Jairam Ramesh is right: 2014 polls was always to be a Congress vs RSS contest

The BJP’s role has been to serve as the more acceptable public face of the Parivar.

Akshaya Mishra October 02, 2013 11:57:43 IST
Jairam Ramesh is right: 2014 polls was always to be a Congress vs RSS contest

Jairam Ramesh is right. General elections 2014 will be a battle between the RSS and the Congress, not between the Congress and the BJP. With the entire script and the cast for the elections for the latter being decided in Nagpur, it’s better that the BJP dropped the pretension of being an independent entity.

Howsoever hard the supporters of the BJP might try to convince the world of their outfit’s political autonomy, the fact is it is only a proxy for the mother organisation. The BJP cannot stay in denial over its existential reality for ever.

The problem with the arrangement is it confuses the lay outsider more than it offers clarity on what the BJP means: an organisation that promotes the agenda of its handlers or a party that could be trusted to make decisions on its own. In short, the mask versus the face debate continues, raising fundamental trust issues for the outsider - does he believe the growth-governance rhetoric of the mask or does he accept this is only the facade for a narrow, exclusive ideology of the face?

That the party is a political front of the RSS by itself would not be so unpalatable, but for the shrill accusation from the leaders of the party and its vocal supporters about the lack of the democratic, liberal culture in rival parties, mainly the Congress. Coming from a party that is made to swallow decisions made elsewhere, this is hypocrisy of the highest order. The BJP cannot be elastic about interpretation of everything.

Jairam Ramesh is right 2014 polls was always to be a Congress vs RSS contest

Is Modi's rise more to do with the RSS than the internal democracy of the BJP? AFP

There’s merit in the party’s charge that the Congress is steeped in the loyalty-patronage-sycophancy culture and it has killed leadership in the states to muzzle challenge to the authority of the Gandhis at the top. The BJP’s allegations that the Congress has killed intra-party democracy, effectively blocking the emergence of new leaders from beyond the privileged circle is also largely true. But what about the BJP itself? Is it as democratic in its structure and character as it claims to be?

The Narendra Modi example won’t do. His rise from tea vendor to the prime ministerial prospect is an exceptional story indeed. But is he a product of the BJP’s much-trumpeted democratic ethos? By a long stretch, no. He would not be where he is today without the emphatic intervention of the RSS.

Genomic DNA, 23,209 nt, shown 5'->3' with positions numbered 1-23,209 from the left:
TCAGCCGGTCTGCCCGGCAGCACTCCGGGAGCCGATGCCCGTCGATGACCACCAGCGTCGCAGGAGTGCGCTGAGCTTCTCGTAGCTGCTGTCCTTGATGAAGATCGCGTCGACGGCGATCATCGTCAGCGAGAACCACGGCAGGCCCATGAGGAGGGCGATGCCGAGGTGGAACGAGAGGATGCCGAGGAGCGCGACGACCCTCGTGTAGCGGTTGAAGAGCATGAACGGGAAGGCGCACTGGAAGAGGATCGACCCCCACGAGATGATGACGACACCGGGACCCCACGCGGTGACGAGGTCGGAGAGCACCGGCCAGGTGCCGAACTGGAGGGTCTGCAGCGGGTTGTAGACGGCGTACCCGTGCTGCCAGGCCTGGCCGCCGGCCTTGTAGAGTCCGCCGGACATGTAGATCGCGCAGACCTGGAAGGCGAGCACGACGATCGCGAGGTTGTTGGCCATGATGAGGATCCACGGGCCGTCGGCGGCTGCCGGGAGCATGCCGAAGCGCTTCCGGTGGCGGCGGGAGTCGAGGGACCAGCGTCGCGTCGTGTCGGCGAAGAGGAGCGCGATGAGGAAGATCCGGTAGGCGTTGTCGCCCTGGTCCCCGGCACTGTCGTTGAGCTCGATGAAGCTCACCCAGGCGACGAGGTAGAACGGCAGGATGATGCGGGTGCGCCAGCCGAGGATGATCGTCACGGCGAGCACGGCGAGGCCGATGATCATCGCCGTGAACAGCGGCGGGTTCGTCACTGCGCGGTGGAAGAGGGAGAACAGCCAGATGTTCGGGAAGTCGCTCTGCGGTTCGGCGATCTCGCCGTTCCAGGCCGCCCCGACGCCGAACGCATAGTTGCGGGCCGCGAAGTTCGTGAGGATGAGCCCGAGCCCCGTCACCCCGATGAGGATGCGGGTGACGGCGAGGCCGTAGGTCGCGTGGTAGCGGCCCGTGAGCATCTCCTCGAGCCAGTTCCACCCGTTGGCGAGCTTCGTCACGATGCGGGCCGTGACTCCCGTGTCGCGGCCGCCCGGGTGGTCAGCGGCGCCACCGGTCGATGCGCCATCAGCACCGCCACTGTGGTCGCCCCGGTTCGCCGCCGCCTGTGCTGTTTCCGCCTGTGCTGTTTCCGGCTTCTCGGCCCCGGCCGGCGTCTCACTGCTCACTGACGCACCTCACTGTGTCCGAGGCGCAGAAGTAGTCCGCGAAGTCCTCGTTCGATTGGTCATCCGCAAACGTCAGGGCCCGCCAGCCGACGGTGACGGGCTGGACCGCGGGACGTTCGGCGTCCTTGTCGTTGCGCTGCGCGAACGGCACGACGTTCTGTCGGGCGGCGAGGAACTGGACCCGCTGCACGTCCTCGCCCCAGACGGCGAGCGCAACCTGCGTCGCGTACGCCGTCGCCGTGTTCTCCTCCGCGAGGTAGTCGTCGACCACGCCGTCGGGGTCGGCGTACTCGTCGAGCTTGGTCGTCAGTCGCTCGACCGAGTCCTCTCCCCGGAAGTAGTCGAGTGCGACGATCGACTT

It is public knowledge that the mother organisation, led by Mohan Bhagwat, streamrolled all resistance to foist its choice on the party. The so-called surge of support for Modi from below would not be possible without the entire Sangh Parivar throwing his weight behind him. The BJP’s claim of ‘collective leadership’ was nowhere in sight when the RSS was pushing the case of the Gujarat chief minister.

The ‘surge from below’ was missing when Atal Behari Vajpayee was at odds with the RSS while trying to position BJP as a party in tune with the pan-Indian socio-political reality. The ‘mask’ tried to be the face and had to pay the pay the price.

The wider parivar abandoned him and the party lost in 2004. The story repeated in 2009 after LK Advani tried to assert limited freedom from the core ideology of the mother organisation. Now, the latter has decided to be in full control. The mask and the face become one in Modi - the BJP won’t admit it in the open though.

The Congress-RSS tussle goes back a long way. It represents a clash of worldviews - the Gandhi-Nehru version of a liberal, inclusive India vs the RSS’ version of a majoritarian India drawing its binding theme from the country’s cultural-religious past.

The spread of the RSS ideology would have been much faster in the 50s and 60s but for the presence of Jawaharlal Nehru and his band of visionaries, including Sardar Patel. That explains why the Sangh Parivar loves to hate the Gandhi family. For them, it in some way provides the convergence point for all those who don’t subscribe to its ideology.

It is no secret that the RSS was the mind and the muscle behind the JP movement of 1974. It was its organisational strength that made the anti-corruption movement of Anna Hazare so powerful - the leaders of the movement won’t accept it though.

Notwithstanding the issues involved - the RSS is known to take up issues of national concern, the primary target in both was to bring the Congress government down. If anyone bothered to notice, the Anna Hazare movement collapsed as soon as it became clear that the Congress-led government would not collapse. The point here is it has always been a battle between the RSS and the Congress. The BJP’s role has been to serve as the more acceptable public face of the Parivar.

Jairam is only hinting at that ambiguity.

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